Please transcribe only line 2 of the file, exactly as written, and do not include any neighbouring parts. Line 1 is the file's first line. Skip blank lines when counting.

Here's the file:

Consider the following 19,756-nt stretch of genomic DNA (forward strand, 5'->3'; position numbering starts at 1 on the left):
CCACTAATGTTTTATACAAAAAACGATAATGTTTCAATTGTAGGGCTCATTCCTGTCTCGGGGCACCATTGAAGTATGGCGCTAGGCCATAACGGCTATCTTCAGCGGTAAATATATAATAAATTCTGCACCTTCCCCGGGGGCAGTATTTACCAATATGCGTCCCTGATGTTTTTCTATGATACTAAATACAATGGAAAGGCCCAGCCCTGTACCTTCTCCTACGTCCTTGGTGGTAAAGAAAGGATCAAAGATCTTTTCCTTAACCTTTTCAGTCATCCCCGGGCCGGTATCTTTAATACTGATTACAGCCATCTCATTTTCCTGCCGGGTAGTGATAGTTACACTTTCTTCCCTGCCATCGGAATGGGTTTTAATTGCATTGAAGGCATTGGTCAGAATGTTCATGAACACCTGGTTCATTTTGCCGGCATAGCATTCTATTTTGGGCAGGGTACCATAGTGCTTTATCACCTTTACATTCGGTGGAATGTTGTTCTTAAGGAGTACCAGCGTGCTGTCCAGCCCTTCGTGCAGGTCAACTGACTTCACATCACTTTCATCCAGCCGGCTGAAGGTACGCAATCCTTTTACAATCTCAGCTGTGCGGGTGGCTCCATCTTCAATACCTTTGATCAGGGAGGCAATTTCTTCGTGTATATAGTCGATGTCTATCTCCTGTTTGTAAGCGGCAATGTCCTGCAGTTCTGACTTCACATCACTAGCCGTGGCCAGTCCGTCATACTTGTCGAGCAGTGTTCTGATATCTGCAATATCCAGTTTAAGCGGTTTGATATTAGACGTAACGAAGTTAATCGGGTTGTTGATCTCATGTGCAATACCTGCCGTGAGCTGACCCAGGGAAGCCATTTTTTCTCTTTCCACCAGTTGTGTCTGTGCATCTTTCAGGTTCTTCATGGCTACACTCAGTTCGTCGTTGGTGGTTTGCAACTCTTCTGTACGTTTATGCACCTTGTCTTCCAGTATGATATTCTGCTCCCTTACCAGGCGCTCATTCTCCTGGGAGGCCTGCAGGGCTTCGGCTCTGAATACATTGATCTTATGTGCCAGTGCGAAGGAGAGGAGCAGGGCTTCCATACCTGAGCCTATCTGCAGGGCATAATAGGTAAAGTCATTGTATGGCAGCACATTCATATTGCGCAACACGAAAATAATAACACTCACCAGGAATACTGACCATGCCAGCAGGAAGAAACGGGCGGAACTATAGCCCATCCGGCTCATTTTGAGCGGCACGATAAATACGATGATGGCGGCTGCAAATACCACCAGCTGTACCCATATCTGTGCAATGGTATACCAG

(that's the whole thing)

CCACTAATGTTTTATACAAAAAACGATAATGTTTCAATTGTAGGGCTCATTCCTGTCTCGGGGCACCATTGAAGTATGGCGCTAGGCCATAACGGCTATCTTCAGCGGTAAATATATAATAAATTCTGCACCTTCCCCGGGGGCAGTATTTACCAATATGCGTCCCTGATGTTTTTCTATGATACTAAATACAATGGAAAGGCCCAGCCCTGTACCTTCTCCTACGTCCTTGGTGGTAAAGAAAGGATCAAAGATCTTTTCCTTAACCTTTTCAGTCATCCCCGGGCCGGTATCTTTAATACTGATTACAGCCATCTCATTTTCCTGCCGGGTAGTGATAGTTACACTTTCTTCCCTGCCATCGGAATGGGTTTTAATTGCATTGAAGGCATTGGTCAGAATGTTCATGAACACCTGGTTCATTTTGCCGGCATAGCATTCTATTTTGGGCAGGGTACCATAGTGCTTTATCACCTTTACATTCGGTGGAATGTTGTTCTTAAGGAGTACCAGCGTGCTGTCCAGCCCTTCGTGCAGGTCAACTGACTTCACATCACTTTCATCCAGCCGGCTGAAGGTACGCAATCCTTTTACAATCTCAGCTGTGCGGGTGGCTCCATCTTCAATACCTTTGATCAGGGAGGCAATTTCTTCGTGTATATAGTCGATGTCTATCTCCTGTTTGTAAGCGGCAATGTCCTGCAGTTCTGACTTCACATCACTAGCCGTGGCCAGTCCGTCATACTTGTCGAGCAGTGTTCTGATATCTGCAATATCCAGTTTAAGCGGTTTGATATTAGACGTAACGAAGTTAATCGGGTTGTTGATCTCATGTGCAATACCTGCCGTGAGCTGACCCAGGGAAGCCATTTTTTCTCTTTCCACCAGTTGTGTCTGTGCATCTTTCAGGTTCTTCATGGCTACACTCAGTTCGTCGTTGGTGGTTTGCAACTCTTCTGTACGTTTATGCACCTTGTCTTCCAGTATGATATTCTGCTCCCTTACCAGGCGCTCATTCTCCTGGGAGGCCTGCAGGGCTTCGGCTCTGAATACATTGATCTTATGTGCCAGTGCGAAGGAGAGGAGCAGGGCTTCCATACCTGAGCCTATCTGCAGGGCATAATAGGTAAAGTCATTGTATGGCAGCACATTCATATTGCGCAACACGAAAATAATAACACTCACCAGGAATACTGACCATGCCAGCAGGAAGAAACGGGCGGAACTATAGCCCATCCGGCTCATTTTGAGCGGCACGATAAATACGATGATGGCGGCTGCAAATACCACCAGCTGTACCCATATCTGTGCAATGGTATACCAG